I was eagerly awaiting this novel’s arrival since Cheadle announced it on her blog. Then, one day, I saw the announcement – it was on Amazon, and thus I could get it! So I went and bought it.
Through the Nethergate
Author: Roberta Eaton Cheadle
This novel was billed as a paranormal horror about a young girl – Margaret – who is flung into a horrifying experience with ghosts, monsters, and historical people. By the existence of Heaven and Hell as mentioned in the blurb, I expect there’s some Christian mythology involved, but that doesn’t bother me! Tally ho!
Fantastically researched. Spooky as hell. I’ve never had to put a book down because I was too freaked out, but now I have. If you want to know more about some really horrible people and horrible circumstances, this book is full of them.
Something strange about this book that I rather enjoyed but which might not appeal to everyone was the piles of stories about the ghosts and “incarnates”. Many ghosts or groups of ghosts had a story behind them, and Cheadle put together a well-researched summary of their lives and why their souls were trapped on Earth or in Hell. In effect, this book often felt like a compilation of historical stories, but that was right up my alley. There was also not as much dialogue as you might expect in a novel, but a lot of it was tied into this historicity.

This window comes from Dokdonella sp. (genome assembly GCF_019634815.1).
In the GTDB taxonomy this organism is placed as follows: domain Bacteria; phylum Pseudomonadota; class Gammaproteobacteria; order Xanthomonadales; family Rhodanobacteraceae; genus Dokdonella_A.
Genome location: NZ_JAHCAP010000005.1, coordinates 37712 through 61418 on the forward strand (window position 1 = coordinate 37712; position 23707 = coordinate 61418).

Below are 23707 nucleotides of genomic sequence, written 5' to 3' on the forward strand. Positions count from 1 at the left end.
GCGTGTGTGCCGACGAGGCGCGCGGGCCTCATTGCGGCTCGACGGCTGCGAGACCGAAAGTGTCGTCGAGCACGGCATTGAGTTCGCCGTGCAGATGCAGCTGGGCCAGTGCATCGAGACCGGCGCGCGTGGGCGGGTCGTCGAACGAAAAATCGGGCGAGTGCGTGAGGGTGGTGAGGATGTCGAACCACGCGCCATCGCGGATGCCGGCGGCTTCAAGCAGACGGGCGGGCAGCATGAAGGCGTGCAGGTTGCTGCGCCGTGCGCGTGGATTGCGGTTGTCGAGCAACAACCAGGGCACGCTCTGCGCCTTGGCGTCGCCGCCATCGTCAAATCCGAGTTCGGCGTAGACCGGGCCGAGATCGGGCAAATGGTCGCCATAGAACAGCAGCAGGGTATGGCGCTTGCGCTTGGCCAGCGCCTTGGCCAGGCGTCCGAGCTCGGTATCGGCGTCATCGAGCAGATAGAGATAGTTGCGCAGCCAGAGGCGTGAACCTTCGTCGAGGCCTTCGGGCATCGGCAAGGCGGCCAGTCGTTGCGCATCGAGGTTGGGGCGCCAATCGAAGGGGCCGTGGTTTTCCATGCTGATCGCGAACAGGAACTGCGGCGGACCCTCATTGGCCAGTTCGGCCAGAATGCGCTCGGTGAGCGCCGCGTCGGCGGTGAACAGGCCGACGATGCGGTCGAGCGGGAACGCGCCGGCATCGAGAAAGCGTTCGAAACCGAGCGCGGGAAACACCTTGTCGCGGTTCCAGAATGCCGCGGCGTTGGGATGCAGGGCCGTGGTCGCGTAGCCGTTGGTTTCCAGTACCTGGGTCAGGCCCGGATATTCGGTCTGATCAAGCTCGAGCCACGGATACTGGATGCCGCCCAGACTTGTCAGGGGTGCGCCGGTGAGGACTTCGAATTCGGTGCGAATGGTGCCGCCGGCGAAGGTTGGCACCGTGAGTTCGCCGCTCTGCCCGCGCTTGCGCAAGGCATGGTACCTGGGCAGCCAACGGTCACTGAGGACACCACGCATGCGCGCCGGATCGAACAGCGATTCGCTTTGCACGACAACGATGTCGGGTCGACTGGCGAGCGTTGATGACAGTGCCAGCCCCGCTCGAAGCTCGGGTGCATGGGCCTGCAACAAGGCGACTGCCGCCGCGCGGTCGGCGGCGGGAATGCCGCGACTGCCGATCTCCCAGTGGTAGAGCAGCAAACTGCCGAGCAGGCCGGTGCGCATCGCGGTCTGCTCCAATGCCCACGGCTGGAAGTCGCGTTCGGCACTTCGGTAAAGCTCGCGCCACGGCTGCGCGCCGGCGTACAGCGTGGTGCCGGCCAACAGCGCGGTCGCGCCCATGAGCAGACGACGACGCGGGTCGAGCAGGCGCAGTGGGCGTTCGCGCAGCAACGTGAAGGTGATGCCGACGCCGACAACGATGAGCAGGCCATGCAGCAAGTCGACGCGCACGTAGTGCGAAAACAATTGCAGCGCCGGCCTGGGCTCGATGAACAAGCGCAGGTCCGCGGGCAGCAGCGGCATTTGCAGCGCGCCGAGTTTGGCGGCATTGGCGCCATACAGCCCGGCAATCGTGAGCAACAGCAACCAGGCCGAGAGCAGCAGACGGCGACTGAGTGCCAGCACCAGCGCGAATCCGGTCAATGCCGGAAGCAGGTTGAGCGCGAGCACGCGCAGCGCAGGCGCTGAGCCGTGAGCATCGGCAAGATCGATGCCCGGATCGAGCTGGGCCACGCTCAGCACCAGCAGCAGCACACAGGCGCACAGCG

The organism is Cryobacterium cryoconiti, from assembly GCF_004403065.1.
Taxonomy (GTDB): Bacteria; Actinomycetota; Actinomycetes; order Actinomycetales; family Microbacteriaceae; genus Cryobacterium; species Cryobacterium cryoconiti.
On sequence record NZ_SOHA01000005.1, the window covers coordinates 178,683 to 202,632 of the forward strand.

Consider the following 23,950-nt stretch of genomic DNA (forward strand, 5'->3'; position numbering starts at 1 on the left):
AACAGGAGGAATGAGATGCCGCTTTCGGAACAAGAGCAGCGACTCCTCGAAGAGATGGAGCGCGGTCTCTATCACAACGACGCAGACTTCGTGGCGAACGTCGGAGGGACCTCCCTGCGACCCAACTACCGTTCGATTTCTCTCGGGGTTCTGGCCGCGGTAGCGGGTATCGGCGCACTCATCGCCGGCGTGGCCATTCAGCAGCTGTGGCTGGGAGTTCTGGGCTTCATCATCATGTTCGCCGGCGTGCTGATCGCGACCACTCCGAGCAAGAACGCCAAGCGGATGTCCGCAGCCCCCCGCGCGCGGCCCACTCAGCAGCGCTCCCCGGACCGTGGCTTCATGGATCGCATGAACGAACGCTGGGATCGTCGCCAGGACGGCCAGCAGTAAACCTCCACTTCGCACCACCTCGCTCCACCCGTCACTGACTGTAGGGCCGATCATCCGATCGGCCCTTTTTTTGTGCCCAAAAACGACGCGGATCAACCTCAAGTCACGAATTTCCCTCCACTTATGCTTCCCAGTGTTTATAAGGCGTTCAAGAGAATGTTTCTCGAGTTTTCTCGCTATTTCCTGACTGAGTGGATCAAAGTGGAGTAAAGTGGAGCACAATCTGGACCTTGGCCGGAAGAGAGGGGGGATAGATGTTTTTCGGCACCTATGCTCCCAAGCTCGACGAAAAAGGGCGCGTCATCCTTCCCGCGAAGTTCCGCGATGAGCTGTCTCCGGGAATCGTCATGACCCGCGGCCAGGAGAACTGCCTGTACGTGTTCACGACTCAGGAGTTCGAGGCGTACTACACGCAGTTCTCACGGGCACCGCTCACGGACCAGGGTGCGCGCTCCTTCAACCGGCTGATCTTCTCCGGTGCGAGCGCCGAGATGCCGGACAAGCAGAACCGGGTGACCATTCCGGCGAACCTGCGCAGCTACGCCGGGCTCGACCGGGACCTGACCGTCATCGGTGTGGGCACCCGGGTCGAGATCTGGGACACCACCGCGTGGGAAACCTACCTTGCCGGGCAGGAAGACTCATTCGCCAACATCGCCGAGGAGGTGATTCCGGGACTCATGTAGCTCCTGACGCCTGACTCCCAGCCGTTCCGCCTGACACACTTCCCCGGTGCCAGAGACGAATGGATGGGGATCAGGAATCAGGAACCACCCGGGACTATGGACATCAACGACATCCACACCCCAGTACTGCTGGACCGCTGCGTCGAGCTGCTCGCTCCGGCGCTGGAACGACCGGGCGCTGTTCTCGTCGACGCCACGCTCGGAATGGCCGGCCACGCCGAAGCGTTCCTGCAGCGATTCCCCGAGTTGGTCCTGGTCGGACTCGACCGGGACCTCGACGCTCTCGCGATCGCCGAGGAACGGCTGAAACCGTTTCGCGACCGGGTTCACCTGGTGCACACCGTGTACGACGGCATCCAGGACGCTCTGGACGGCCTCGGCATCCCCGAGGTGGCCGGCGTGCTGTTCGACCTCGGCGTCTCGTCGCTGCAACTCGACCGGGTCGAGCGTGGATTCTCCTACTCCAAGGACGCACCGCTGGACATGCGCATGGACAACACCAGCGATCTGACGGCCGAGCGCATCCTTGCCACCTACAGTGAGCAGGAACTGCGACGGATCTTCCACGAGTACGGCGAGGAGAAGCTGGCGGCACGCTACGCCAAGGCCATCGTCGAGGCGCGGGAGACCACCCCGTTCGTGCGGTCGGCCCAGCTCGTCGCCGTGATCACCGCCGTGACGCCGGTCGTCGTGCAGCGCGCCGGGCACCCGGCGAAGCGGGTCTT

That’s not saying that the overall plot wasn’t good – it was definitely good – but it wove more like a thread into and between all these other stories. It held everything else together like a glue. The main premise – that ghosts gained bodies when they were around Margaret – was also a lot of fun. Margaret wasn’t overpowered, so the stress you feel at failures and difficulties was very worthwhile.
5/5 Discoball Snowcones
The main thing I’d like to talk about in the spoilers review is the role of Margaret. Though she was a main character who has things happen to her rather than drive the story on her own, and though I usually rip a book and take off a snowcone for it, Cheadle did a good job with it. Though Margaret was the focal point, other characters’ points of view were used well. The changing protagonists gave a good view of the overall problems and challenges, and it didn’t feel like Margaret had to be the main character. I thought it worked.
I was, however, a little confused why Lucifer became the main villain about halfway through. The ghost Hugh Bigod was a great villain, and I was into it. Though Lucifer was also a good villain and was definitely a more difficult foe, I wasn’t sure I liked that switch. It worked out, but my investment in Bigod’s story felt like it just kind of evaporated.
Still, that opened up to awful, awful (and spooky!) things like the story of Amelia Dyer. That was freaky stuff, and I’ll never forget that part.
Next week, I’ll be reading the short story compilation, Ashes to Magic! It’s got a lot of Twitter-Famous people in it, so stay tuned!